Your pal,
Arnold
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Dear Arnold,

This is just an observation my husband and I have made with our breeders in reference to the daddy taking care of his children. We have watched our "babies" for countless hours in the middle of the night. It is very obvious to us that daddy has quite the part in taking care of his children.

The most amazing to me was to watch daddy direct the kids to the water bottle. He pushed one of them over to it, put a paw on each side of the baby’s head and pushed it to the water bottle spout, back and forth, until water came out. I was just amazed at the part that daddy plays in babysitting, teaching and loving the kids. I would never take daddy away from his children....he is way too involved. I want to thank you for your monthly newsletter - I look forward to each issue. Your time and effort is greatly appreciated.

Karen Allen

Dear Karen!

Wow! What a cool story! So many people write to us and want to take the Daddy’s away from their own joeys and we say that is a big fat no no. Lisa already tole everyone that Daddy’s keep their babies warm and give em piggyback rides and stuff. And now we know that Daddy gliders also like to be the water boy as well! Rock on! OK, gotta go now - this makin' me kinda thirsty!!!

Luvya,
Arnold

That's all Blokes! Tune in again next month for another exciting episode of Dear Arnold! Don’t forget, you can share your short comments or fun questions with me by clicking here.
Exotic Pet Vet
What Dr. C Says On... Wild Caught Vs Captive-Bred
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by Dr. C, of course!

Last month I was asked to address the tsunami disaster in Indonesia, as this country is one of the native habitats of sugar gliders. Now and then, I break away from answering the most frequently asked questions when I believe that a particular topic will have some educational impact on matters that I am personally dedicated. T his is one of those months. I think it a natural segue to stay on the topic of Indonesia for one more month because this country is the largest exporter of wild caught sugar gliders.

This topic is extremely important to me, both from an ethical and health standpoint – wild caught versus captive-bred animals. There are many wild caught animals offered for sale at pet stores, pet expos, and on the web, often at “bargain” prices. I am at a loss to explain how someone can state they “love” or “care about” animals and make such a purchase.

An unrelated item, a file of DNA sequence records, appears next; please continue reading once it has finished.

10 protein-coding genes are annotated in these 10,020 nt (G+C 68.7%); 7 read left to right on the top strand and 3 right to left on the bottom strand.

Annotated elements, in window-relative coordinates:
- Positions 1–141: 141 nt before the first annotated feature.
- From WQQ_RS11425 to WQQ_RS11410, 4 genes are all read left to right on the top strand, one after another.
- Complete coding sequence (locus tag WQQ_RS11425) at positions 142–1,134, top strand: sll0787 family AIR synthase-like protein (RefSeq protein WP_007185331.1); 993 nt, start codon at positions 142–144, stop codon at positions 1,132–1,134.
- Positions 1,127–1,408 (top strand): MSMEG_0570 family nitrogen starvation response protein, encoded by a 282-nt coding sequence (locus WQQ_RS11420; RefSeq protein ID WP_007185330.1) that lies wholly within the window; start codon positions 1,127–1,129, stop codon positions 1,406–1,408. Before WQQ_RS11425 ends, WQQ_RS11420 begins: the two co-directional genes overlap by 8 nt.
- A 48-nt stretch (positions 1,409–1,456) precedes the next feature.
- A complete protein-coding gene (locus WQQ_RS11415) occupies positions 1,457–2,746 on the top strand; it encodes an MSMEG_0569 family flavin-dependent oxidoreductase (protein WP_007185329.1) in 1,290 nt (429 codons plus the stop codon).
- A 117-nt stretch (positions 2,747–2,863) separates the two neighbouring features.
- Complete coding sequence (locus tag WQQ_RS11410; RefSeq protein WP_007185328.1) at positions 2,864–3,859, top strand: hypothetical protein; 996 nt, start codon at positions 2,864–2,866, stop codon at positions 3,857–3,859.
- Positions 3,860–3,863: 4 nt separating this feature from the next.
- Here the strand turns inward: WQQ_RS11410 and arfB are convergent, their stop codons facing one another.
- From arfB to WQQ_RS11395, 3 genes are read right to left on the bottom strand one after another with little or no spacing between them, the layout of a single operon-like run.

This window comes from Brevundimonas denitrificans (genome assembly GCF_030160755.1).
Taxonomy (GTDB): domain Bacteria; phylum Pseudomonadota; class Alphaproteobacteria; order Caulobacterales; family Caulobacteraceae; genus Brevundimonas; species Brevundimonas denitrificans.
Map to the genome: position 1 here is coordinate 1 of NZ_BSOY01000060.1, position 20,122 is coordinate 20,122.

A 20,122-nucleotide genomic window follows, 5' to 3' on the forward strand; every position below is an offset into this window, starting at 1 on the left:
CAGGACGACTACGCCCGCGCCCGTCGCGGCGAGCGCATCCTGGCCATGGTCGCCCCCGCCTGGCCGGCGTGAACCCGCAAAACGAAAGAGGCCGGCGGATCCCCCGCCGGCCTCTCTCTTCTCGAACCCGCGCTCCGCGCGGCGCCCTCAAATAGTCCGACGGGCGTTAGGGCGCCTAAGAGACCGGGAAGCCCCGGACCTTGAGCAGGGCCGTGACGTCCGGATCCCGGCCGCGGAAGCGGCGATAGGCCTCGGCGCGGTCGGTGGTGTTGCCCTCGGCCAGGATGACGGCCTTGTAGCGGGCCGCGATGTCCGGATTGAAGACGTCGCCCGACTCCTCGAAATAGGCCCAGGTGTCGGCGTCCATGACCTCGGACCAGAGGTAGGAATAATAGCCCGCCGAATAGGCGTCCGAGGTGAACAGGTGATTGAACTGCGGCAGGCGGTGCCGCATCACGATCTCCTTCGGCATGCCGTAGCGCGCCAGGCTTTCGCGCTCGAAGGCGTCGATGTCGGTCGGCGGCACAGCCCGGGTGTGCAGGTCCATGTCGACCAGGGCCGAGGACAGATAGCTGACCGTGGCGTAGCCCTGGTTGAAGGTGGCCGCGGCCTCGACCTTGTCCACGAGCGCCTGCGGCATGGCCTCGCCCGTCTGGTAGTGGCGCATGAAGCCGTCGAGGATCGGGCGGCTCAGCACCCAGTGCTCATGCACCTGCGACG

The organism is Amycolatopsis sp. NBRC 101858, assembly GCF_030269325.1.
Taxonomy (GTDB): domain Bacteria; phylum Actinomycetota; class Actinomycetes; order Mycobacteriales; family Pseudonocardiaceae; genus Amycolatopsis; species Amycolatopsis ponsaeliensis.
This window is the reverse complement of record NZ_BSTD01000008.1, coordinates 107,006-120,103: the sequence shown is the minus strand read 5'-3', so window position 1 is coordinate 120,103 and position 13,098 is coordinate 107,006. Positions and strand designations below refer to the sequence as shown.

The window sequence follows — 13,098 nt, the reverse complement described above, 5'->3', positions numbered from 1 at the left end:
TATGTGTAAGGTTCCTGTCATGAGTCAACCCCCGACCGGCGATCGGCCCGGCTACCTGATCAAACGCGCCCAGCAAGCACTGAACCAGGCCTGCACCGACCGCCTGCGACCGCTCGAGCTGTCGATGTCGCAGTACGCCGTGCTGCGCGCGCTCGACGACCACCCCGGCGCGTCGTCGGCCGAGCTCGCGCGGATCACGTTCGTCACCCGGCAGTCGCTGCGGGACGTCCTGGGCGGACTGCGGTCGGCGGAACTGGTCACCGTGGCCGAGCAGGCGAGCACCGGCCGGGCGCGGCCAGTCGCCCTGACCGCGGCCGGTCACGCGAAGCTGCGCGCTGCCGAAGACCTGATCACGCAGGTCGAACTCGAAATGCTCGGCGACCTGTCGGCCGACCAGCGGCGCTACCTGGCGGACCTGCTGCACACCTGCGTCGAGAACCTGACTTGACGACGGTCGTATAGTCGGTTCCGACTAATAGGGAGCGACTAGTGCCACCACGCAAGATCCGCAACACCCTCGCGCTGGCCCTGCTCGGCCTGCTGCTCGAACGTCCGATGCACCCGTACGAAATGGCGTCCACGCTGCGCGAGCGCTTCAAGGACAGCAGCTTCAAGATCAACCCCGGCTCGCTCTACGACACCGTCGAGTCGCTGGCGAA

When I first began my career, I worked in Central America with a non-profit organization dedicated to the rescue and rehabilitation of wild life caught for the pet trade. This involved a variety of animals from reptiles, parrots, and monkeys to anteaters and jaguars. Without exception, all were malnourished, dehydrated, parasite ridden, and usually diseased from the deplorable, crowded conditions they endured after capture. Animals were often packed on top of each other, with those at the bottom suffering injuries from crushing or suffocation. Entire regions were decimated of wild breeding populations. In some areas, the ecosystems may never recover.

Economically, it is less expensive to overcrowd animals in shipping containers, give inadequate nutrition, and withstand significant mortality of the “product” animals, than it is to provide good nutrition and quality healthcare.

Captive-bred animals, especially those sold by reputable breeders, are more expensive than a wild caught counterpart. This is true whether discussing sugar gliders or reptiles. Breeders tend to place more emphasis on good nutrition and health to ensure their breeding pairs produce offspring. Keeping animals healthy costs money and this is passed on to consumers, but (and this is a critical point) consumers can be assured they are purchasing an animal which received good care, was not abused by traumatic capture and overcrowded shipping, and that the ecology of a wild habitat was not disrupted.

My views on this topic are strong, some might say harsh, but the wild caught pet trade is harsh. Buying wild caught animals sustains this business practice and purchasing a wild caught animal under the guise of rescue is misguided because it propagates the trade. When considering an animal purchase, I encourage you to spend the extra money and buy captive-bred. Join me in helping to end the wild-caught market.

As always, these topics are driven by your requests, so send your questions about glider health care issues by clicking here and we will do our best to include your request in a future edition of the GliderVet Newsletter. I send my wishes for good health to both you and your sugar gliders. I'll see you again next month!

Dr. C.
(Janine M Cianciolo, DVM)

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That's it for this month's GliderVet Newsletter. I hope you liked what we had to offer! If you have any stories, questions, pictures, suggestions for topics - anything glider - you would like to share or see covered in the GliderVet newsletter, please send them here.

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Viva La Glider! Arnold

Lisa
SunCoast Sugar Gliders